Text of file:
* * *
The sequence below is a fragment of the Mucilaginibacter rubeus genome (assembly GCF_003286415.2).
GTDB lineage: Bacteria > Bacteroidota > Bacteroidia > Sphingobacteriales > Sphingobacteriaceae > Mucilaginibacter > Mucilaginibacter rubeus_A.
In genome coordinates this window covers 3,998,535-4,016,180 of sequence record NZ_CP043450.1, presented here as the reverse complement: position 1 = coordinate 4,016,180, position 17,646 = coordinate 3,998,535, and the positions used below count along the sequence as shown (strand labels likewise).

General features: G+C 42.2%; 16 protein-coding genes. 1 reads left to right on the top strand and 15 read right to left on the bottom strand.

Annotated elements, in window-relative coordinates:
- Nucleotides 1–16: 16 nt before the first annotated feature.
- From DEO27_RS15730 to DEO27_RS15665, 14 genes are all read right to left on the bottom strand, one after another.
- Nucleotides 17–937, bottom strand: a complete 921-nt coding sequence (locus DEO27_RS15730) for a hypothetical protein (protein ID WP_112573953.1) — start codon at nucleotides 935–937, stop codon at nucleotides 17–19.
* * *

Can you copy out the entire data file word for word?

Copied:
The sequence below is a fragment of the Mucilaginibacter rubeus genome (assembly GCF_003286415.2).
GTDB lineage: Bacteria > Bacteroidota > Bacteroidia > Sphingobacteriales > Sphingobacteriaceae > Mucilaginibacter > Mucilaginibacter rubeus_A.
In genome coordinates this window covers 3,998,535-4,016,180 of sequence record NZ_CP043450.1, presented here as the reverse complement: position 1 = coordinate 4,016,180, position 17,646 = coordinate 3,998,535, and the positions used below count along the sequence as shown (strand labels likewise).

General features: G+C 42.2%; 16 protein-coding genes. 1 reads left to right on the top strand and 15 read right to left on the bottom strand.

Annotated elements, in window-relative coordinates:
- Nucleotides 1–16: 16 nt before the first annotated feature.
- From DEO27_RS15730 to DEO27_RS15665, 14 genes are all read right to left on the bottom strand, one after another.
- Nucleotides 17–937, bottom strand: a complete 921-nt coding sequence (locus DEO27_RS15730) for a hypothetical protein (protein ID WP_112573953.1) — start codon at nucleotides 935–937, stop codon at nucleotides 17–19.